Season 2, Episode 20
When I read the synopsis of this episode I was immediately apprehensive, fearing that this had all the hallmarks of a filler episode to lead into the last three, which would make up an extended finale. Fortunately, the episode that was advertised was somewhat of a misdirect. While the focus of the episode started as Mirakuru-addled Roy becoming overcome with rage, the real focus here was the Queen family matriarch, Moira. I’m struggling to think of a single episode in Arrow’s history that has completely forgone any island flashbacks. However, in this episode, the flashbacks were all about Moira and her unwavering (and almost sociopathic) love and loyalty to her children. In his younger, douche-ier form, Oliver’s philandering has left him in a tough spot. There was a really nice parallel between Oliver’s naivety in present as well as the past. Younger Oliver accepts at face value that the girl he got pregnant has lost the baby and disappeared from his life, while the older Oliver is blown away by the revelation that his mother knows his crime-fighting alter ego. It’s an interesting dynamic that has existed between Moira and Oliver, from the beginning to the end (more on that later), Moira has always had secrets that Oliver has never known. With the reveal that she knows, Moira proves herself the true keeper of all the secrets. Oliver talks a lot about sacrifice on the show, whether it’s sacrificing himself or others, and no one on the show understood this more than Moira.
What the show has always done well is constantly remind us that Oliver is a human being with weaknesses. This week, the show demonstrated Oliver’s physical weakness when he has his leg effortlessly broken by Roy, but also his naivety when it comes to Sara. Oliver’s problem is that he always sees an idealised version of everyone. It’s for this reason that he won’t kill Roy, because he has to believe that Roy can be redeemed. This road to redemption got a lot longer this week, with Roy turning cop-killer in his Mirakuru-raged state. The Oliver of old would have put Roy down long ago and not everyone has reached Oliver’s higher moral ground, namely Sara. As Oliver states outright; Sara is basically him when he first returned from the island. The difference between the two is that Oliver arrived home with the goal of ‘saving’ the city. As abstract as that idea may be, it’s an idea none the less. Outside of the people she cares about, Sara doesn’t really have anything to fight for. Having said that, she chose a very bad time to bail on Oliver. With the upcoming battle royale with Slade, his army, Isabel Rochev (now Mirakuru-ed) and Sebastian Blood, her timing couldn’t really be worse.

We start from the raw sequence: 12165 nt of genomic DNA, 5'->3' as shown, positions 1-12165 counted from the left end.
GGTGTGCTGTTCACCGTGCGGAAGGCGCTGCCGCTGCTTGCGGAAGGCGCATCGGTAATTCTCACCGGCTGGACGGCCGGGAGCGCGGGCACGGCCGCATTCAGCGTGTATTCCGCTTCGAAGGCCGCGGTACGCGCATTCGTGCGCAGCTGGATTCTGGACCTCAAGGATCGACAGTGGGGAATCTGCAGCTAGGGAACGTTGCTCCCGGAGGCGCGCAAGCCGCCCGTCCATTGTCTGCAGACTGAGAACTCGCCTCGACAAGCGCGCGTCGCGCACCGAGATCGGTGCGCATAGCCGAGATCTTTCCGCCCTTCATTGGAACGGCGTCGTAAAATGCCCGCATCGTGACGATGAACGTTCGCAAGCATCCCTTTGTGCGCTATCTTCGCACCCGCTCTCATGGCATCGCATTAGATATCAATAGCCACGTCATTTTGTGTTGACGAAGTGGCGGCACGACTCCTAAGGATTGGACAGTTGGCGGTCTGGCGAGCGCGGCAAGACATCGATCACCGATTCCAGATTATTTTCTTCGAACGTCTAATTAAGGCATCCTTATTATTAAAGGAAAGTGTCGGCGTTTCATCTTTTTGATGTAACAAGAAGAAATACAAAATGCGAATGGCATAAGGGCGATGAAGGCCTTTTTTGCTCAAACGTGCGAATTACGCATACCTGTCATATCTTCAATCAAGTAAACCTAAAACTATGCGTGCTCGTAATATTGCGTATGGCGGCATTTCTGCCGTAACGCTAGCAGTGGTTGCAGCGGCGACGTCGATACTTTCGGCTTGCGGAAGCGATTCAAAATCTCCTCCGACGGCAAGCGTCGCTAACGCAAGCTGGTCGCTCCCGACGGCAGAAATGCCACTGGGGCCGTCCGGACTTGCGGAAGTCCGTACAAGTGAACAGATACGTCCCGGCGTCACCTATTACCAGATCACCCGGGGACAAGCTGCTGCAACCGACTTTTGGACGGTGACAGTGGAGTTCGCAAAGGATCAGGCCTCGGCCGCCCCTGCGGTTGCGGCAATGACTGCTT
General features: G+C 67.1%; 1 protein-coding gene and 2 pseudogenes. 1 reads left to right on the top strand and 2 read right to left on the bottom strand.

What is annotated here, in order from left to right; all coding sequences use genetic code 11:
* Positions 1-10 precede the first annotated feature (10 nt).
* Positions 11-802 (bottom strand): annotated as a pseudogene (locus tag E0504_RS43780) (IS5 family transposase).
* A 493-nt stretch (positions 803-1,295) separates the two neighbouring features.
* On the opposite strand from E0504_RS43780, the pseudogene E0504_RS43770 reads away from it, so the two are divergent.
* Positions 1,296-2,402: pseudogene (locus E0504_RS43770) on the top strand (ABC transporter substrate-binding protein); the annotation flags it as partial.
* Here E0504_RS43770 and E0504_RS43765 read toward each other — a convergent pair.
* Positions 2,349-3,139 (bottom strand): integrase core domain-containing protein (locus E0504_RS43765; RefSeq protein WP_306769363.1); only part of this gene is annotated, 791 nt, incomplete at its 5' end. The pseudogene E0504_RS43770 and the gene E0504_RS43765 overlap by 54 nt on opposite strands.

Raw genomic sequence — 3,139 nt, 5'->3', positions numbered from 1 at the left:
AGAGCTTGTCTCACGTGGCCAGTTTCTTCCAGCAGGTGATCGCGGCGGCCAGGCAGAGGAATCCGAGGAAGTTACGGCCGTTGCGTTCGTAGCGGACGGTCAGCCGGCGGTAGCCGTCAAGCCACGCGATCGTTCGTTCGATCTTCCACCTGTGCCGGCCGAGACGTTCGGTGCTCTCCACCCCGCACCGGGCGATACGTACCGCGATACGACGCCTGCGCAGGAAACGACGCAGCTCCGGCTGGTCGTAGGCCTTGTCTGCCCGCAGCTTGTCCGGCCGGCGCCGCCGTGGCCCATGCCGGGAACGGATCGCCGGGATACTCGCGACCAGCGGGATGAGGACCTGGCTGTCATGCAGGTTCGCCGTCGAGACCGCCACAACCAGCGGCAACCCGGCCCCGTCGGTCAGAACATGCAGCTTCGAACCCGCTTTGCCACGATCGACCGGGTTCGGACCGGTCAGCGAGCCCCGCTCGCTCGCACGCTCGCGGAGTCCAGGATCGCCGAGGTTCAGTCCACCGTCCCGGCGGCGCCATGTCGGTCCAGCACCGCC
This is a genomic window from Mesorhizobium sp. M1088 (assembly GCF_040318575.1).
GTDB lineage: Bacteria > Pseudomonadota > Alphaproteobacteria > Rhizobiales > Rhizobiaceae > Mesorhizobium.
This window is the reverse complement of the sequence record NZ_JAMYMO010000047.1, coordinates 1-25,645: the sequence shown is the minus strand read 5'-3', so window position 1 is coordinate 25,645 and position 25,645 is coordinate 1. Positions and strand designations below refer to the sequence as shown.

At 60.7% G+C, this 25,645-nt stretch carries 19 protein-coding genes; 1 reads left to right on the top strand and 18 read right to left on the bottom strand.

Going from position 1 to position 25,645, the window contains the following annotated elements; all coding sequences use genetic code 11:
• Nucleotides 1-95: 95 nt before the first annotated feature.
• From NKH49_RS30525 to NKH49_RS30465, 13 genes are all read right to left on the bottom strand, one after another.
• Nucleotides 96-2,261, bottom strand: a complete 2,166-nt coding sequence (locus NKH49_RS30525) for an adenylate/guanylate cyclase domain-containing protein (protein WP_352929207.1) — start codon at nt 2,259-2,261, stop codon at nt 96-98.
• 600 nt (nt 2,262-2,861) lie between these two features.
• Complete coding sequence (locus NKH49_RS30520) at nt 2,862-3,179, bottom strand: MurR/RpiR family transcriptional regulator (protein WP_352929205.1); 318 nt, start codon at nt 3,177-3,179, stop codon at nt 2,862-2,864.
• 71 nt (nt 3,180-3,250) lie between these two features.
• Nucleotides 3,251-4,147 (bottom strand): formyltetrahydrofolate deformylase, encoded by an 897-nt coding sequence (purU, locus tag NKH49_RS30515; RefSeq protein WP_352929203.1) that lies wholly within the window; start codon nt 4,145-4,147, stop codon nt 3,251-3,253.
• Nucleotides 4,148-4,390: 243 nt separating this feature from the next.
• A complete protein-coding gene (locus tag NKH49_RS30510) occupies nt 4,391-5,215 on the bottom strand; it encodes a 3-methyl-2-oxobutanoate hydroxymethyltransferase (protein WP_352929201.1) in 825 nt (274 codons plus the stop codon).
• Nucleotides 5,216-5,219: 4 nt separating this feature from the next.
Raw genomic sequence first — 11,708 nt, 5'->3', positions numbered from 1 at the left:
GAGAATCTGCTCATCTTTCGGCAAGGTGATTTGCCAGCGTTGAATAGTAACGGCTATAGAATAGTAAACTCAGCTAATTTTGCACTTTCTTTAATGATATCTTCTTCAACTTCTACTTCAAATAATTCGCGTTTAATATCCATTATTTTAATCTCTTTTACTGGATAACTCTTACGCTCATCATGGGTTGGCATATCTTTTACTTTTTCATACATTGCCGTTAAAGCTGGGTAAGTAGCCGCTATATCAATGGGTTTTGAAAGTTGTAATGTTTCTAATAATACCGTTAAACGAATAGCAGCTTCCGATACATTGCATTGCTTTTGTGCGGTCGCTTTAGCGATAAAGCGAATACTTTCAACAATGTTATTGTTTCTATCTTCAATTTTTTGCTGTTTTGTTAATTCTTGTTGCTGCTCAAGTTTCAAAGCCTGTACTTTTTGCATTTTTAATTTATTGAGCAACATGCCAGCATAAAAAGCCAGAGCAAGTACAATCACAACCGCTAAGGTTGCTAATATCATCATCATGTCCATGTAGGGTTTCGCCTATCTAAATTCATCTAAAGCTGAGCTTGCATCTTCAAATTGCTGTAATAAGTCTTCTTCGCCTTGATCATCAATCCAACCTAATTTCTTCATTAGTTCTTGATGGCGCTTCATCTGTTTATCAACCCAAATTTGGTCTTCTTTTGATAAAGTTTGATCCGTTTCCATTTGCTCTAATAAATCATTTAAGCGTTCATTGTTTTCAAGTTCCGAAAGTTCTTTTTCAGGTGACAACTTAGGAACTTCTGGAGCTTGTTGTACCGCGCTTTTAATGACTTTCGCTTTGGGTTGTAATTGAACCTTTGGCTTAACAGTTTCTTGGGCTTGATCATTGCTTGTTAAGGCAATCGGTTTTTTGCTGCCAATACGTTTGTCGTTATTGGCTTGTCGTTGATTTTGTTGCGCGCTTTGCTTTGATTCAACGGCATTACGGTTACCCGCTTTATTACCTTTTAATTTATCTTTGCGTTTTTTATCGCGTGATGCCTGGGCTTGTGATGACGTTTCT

Despite this, it seems fairly obvious that the ‘friend’ she was visiting will be Malcolm Merlyn, who’ll no doubt be an unforeseen opponent to Slade’s master plan. So that leads me nicely into what Slade did in this episode. If the character was going to be hard to redeem before this episode, well, let’s just say I can’t see things ending well for him. Which is kind of shame, but then again, he did kill Oliver’s mum, right in front of him and his sister. This was a shocking and nicely hidden moment on the show. It was inevitable that a main character would be killed in this season, but the effect of this killing was so much more potent having happened in what appeared to be a filler episode. It wasn’t a built up finale where we were guessing who might die. Instead, like the car crash itself, it was sudden, unexpected, and raw in its violence.
There is no Machiavellian goal in this killing, it happens because Slade is insane. It’s easy to forget with his sharp suits and master plans that this guy is seriously cracked. If anything, killing Oliver’s mother will only make him a tougher opponent, but Slade is so overcome with despair that he simply can’t abide Oliver not suffering as he does. While this might make them even in some warped way, Oliver’s punishment must be more severe (Slade is essentially filling a Nolan Batverse Bane role here).
It’s telling that I’ve barely talked about the Roy story, but frankly, it’s not particularly important in tonight’s episode. It’s a red herring (no pun intended), in a sense. While it’s important for Roy’s character, he is basically short changed into being a largely mute plot device to bring Thea back into the main thrust of the story. While this is unsatisfying for the Roy character (a character I’ve always struggled to engage with), the way it subtly obfuscates the Moira story makes her death so much more shocking.
With this huge character death happening, we really are in the final days of Arrow season two. Having killed off a main character in episode twenty, the stakes are even higher for the three remaining episodes. While I’m not expecting Game of Thrones levels of murder, I wouldn’t bet against more major deaths. As the old proverb goes, ‘shit is getting real’.